Fr. Dale Matson

Putting On Our New Self

My homily is based on our Epistle and Gospel Lessons. Let me begin with our Epistle reading from St. Paul’s letter to the Ephesians but I want to back up a bit to provide a better context to what Paul is saying.
    Therefore, generally follows a previous statement yet we have our reading beginning with Therefore. Therefore, I want to go back a few verses to make sense of what follows in our reading. Our reading starts with Chapter 4 verse 25 but I want to begin with verse 21.
“Assuming that you have heard about him and were taught in him, as the truth is in Jesus, 22 to put off your old self, which belongs to your former manner of life and is corrupt through deceitful desires, 23 and to be renewed in the spirit of your minds, [Where does renewal take place? It takes place in our minds.] Our thinking is changed. As we are sanctified (made holy) by the inworking of the Holy Spirit, we change the way we see the world. At one time I thought abortion was a reasonable solution to overpopulation. When I returned to Christ in later life it became obvious to me how wrong it was to take the life of an unborn child. 24 and to put on the new self [in verse 22 Paul states to put off the old self], created after the likeness of God in true righteousness and holiness. 25 Therefore, having put away falsehood, let each one of you speak the truth with his neighbor, for we are members one of another. 26 Be angry and do not sin; do not let the sun go down on your anger, 27 and give no opportunity to the devil. 28 Let the thief no longer steal, but rather let him labor, doing honest work with his own hands, so that he may have something to share with anyone in need. So the converted thief goes from taking from others to giving to others. 29 Let no corrupting talk come out of your mouths, but only such as is good for building up, as fits the occasion, that it may give grace to those who hear. 30 And do not grieve the Holy Spirit of God, by whom you were sealed for the day of redemption. 31 Let all bitterness and wrath and anger and clamor and slander be put away from you, along with all malice. 32 Be kind to one another, tenderhearted, forgiving one another, as God in Christ forgave you.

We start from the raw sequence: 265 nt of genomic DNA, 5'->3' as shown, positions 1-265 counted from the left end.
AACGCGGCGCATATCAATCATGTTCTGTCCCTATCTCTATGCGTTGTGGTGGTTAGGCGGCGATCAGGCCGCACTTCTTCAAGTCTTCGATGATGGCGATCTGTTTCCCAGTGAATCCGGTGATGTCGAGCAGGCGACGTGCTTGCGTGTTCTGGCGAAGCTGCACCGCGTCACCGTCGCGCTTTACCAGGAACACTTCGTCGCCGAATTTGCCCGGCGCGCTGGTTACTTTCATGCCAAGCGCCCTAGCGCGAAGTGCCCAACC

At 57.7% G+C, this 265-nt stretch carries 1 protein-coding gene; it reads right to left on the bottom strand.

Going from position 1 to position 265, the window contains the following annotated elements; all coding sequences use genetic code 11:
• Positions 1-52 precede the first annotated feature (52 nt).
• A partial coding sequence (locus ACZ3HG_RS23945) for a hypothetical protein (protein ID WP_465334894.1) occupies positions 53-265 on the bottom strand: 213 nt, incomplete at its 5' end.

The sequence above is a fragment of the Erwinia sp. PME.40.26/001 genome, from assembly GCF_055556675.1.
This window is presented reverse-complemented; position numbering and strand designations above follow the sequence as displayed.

At this point I want to talk further about both the cognitive (the way we think) and the affective (the way we feel) issues Paul is discussing. In verse 23 he talks about being renewed in your mind. Paul discusses the renewing of your mind often and it is an important topic. For example, we have these verses also.
1.   Romans 12:2-4 English Standard Version (ESV) Do not be conformed to this world, [a] but be transformed by the renewal of your mind, that by testing you may discern what is the will of God, what is good and acceptable and perfect.
2.   Philippians 2:5 King James Version (KJV) Let this mind be in you, which was also in Christ Jesus:
3.   1 Corinthians 2:16 “For who has understood the mind of the Lord so as to instruct him?” But we have the mind of Christ.